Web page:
Liquidity mining is coming to proof-of-stake (PoS) blockchains.
Anchor, the new decentralized finance (DeFi) platform from Terra, Cosmos, Web3 Foundation and Solana, is being designed to launch with a governance-token reward. Version 1 is going live in October, according to a Terra co-founder.
Anchor is a two-pronged platform for PoS token holders. The system offers savings accounts and a lending platform – the bread and butter that made DeFi on Ethereum a multibillion-dollar enterprise.
“We’ve been looking at ways in order to earn passive income on our users, for unused balances in unused assets,” Do Kwon, a co-founder of Terra and the startup built atop it, Chai, told CoinDesk in a phone call. Terra is a two-token stablecoin protocol that has risen to prominence in Korea as a payments provider known for saving users money.
As Kwon explained, Alipay rapidly gained market share by promising users a better savings rate if they held cash in their mobile app. Kwon believes his team can craft a DeFi system that can produce a predictable rate of return that performs considerably better than bank savings.
Further, if the trends so far hold, adding a liquidity mining element should bolster those returns.
The new governance token is likely to be named Anchor, like the platform, Kwon said. It will distribute over the course of five years and there will be no pre-mine for Anchor’s creators.
While it’s launching with a small set of PoS tokens, Kwon said Anchor hopes to make it very easy for other projects to join by meeting a set of technical standards. “We really imagine this closer to the Rosetta standard that Coinbase published,” Kwon said.
How Anchor will work
“One of the general trends of DeFi is can you give consumers something that looks like a savings account, that is a yield-paying crypto asset,” Zaki Manian, founder of Iqlusion and a leader in the Cosmos ecosystem, told CoinDesk in a phone call.
The first thing that has to be understood about DeFi is this: When someone deposits a token somewhere to earn yield, what they get back is a token. Users don’t have an account like in Web2; they have a wallet. Depositors get a digital note in their wallet after making a deposit, and they can as easily give that to someone else as hold onto it.
Staking works the same way. PoS protocols require their validators (which function like bitcoin miners) to post a stake to do the computational work that blockchains require. Validators ante up to win block rewards, and their stake is at risk if they misbehave.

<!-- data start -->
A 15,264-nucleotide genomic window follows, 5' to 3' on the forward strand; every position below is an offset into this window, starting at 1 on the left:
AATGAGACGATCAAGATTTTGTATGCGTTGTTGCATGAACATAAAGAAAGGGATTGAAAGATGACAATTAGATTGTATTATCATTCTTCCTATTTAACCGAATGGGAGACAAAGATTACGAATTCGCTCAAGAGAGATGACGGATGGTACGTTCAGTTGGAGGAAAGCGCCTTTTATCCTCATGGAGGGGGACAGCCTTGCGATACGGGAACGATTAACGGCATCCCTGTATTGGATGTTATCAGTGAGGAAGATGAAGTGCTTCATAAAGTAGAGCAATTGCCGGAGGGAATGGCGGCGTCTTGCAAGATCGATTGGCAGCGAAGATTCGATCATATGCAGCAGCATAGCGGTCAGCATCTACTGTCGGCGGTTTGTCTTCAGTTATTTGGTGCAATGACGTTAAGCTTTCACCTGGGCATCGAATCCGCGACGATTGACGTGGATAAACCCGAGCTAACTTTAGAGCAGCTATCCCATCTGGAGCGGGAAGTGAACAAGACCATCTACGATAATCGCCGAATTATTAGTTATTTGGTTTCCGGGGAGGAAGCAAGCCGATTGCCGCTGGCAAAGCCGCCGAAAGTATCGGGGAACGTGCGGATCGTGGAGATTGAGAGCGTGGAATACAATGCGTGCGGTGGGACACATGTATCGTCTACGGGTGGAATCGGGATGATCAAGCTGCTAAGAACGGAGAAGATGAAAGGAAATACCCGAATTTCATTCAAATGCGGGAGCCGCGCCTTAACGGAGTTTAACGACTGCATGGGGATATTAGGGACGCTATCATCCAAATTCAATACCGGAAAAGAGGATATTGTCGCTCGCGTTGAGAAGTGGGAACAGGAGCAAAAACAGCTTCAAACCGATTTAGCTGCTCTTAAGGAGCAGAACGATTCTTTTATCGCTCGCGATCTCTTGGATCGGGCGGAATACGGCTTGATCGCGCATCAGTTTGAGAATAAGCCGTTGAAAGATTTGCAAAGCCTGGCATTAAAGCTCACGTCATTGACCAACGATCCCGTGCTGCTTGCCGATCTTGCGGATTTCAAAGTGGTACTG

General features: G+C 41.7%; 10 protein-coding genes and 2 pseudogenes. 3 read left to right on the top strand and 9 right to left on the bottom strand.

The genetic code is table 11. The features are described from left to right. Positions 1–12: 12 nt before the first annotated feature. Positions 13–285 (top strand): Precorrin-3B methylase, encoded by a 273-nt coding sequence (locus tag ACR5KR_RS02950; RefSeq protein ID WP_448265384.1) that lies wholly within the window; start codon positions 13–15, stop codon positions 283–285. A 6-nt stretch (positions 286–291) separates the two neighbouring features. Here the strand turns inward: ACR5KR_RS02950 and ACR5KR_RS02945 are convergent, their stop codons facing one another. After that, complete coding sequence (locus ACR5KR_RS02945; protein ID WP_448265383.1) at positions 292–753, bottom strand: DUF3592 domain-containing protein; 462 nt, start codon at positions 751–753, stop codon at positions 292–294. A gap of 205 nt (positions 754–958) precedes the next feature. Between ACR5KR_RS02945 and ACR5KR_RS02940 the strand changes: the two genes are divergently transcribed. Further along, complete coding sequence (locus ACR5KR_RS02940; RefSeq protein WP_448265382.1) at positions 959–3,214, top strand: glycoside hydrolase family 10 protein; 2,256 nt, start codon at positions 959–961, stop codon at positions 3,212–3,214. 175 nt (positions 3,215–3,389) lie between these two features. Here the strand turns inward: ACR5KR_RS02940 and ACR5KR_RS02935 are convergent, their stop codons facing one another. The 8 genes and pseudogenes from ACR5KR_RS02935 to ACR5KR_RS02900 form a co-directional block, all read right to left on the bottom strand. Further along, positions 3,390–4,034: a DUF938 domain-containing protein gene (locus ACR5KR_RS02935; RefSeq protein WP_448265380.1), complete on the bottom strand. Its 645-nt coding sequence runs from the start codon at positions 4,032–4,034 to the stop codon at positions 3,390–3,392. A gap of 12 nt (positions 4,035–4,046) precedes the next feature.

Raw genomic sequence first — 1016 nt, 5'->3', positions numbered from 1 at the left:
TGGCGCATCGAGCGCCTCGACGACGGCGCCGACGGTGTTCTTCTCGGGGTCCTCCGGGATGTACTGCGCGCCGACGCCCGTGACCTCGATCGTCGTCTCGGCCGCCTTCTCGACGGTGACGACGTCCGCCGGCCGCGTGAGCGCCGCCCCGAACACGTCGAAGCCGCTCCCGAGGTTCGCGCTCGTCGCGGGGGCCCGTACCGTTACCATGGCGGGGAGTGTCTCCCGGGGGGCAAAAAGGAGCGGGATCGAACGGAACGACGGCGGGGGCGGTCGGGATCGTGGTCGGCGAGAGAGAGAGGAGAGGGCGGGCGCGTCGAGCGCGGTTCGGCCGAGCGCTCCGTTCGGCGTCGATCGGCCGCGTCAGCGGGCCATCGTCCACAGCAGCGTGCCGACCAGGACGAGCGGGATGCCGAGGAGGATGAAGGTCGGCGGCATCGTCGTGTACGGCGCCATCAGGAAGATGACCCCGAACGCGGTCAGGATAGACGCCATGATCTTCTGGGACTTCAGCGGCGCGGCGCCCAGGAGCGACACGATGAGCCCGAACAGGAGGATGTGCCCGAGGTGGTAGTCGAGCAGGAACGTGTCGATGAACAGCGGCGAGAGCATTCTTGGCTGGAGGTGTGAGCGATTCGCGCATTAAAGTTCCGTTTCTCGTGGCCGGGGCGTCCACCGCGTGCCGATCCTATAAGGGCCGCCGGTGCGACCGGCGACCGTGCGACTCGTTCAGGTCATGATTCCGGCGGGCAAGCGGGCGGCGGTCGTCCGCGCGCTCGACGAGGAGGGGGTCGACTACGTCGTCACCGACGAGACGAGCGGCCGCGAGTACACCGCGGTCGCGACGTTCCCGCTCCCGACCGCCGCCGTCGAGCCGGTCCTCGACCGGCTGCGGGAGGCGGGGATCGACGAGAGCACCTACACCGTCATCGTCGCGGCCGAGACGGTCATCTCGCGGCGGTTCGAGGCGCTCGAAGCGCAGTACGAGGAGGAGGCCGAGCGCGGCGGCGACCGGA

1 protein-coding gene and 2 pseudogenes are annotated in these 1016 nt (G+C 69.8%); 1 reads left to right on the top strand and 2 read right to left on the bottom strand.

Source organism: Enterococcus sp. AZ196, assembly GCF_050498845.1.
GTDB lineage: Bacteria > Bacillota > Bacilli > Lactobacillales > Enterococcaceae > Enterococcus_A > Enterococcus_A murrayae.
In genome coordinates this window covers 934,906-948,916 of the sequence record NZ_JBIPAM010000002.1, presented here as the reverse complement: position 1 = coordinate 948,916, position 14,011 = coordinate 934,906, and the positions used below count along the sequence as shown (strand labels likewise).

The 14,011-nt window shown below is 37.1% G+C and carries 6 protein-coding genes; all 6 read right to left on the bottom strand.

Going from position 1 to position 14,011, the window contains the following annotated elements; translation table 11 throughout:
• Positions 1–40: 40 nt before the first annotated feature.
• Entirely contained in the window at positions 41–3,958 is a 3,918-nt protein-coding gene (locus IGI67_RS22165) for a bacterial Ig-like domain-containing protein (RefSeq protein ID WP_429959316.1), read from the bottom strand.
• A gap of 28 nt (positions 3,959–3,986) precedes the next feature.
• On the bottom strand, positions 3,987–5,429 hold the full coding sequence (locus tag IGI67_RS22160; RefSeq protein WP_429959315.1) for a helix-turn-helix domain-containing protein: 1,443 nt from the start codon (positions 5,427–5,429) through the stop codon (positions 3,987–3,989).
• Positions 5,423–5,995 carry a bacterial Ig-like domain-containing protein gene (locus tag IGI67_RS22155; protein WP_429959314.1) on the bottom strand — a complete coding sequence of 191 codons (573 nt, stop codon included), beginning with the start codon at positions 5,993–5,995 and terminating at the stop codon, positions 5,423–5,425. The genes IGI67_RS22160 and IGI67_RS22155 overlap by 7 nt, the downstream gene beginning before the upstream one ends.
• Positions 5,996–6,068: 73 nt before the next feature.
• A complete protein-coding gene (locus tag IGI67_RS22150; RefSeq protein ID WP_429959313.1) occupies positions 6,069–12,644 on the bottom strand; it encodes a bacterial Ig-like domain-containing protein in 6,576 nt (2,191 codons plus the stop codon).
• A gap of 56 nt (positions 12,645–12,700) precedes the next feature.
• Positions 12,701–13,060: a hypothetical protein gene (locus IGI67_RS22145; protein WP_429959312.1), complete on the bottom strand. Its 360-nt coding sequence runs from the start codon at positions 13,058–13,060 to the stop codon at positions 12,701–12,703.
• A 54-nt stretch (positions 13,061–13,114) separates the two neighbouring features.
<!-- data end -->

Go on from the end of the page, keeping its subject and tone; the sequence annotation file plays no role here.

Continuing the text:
“Staking is DeFi,” Solana CEO Anatoly Yakovenko told CoinDesk in a phone call. “Composability between chains is fairly easy to build between proof-of-stake networks.”
Spreading the wealth
One fear that PoS leaders have had is that a few big operations would dominate all the networks. The most obvious threat: major centralized exchanges. They can give traders convenience and staking returns, which is tough to beat.
“If there isn’t a decentralized alternative to this, proof-of-stake is not a viable idea. This is the frontier,” Manian said.
This new token represents a future claim to yield. So, for example, if a Cosmos investor deposited 100 ATOM onto a staking platform advertising a 5% annual yield, they would get a token back for their deposit. If they traded that token in at the end of a year, they would get back 105 ATOM. Anchor calls these tokens that represent stakes bTokens.
Much like Compound or MakerDAO, Anchor will let PoS holders deposit bTokens as an asset on Anchor. These will serve as collateral for stablecoin loans (initially, these are likely to be primarily stablecoins created with Terra).
On the consumer side, users will be able to make stablecoin deposits in Terra and earn a predictable return.
“We now have means to turn Anchor into a turnkey asset for passive income,” Kwon said.
Manian concurred. “I’m interested in this because A.) DeFi and B.) the potential for what seems like a wider consumer product,” he said.
The Korea-based stablecoin project was first announced with a $32 million investment led by Binance in August 2018.
In October, Terra reported $54 million of payments through its Chai wallet app.
Terra has risen to be tied for fourth place as a payments platform in Korea, Kwon said. No small feat.
For users, Chai is able to provide users with discounts funded by new token emissions, which get minted whenever demand starts to push the price above its target.
Chai has already brokered a partnership for access to the Mongolian market. Kwon said travel restrictions under COVID-19 have dramatically slowed the team’s ability to access other markets, although Taiwan is the next step.
It’s another small country, but it has a lot of e-commerce activity, and Terra was created with e-commerce in mind.
While Chai hasn’t shown up in the U.S. yet, Kwon is working on a partnership now that would enable U.S. customers to put funds into Anchor using fiat, over regulated payment rails. Further, its expansion to Solana reflects a larger strategy to expand Terra’s footprint.
“We are building bridges to all the ‘layer ones’ that don’t currently have stablecoins,” Kwon said.
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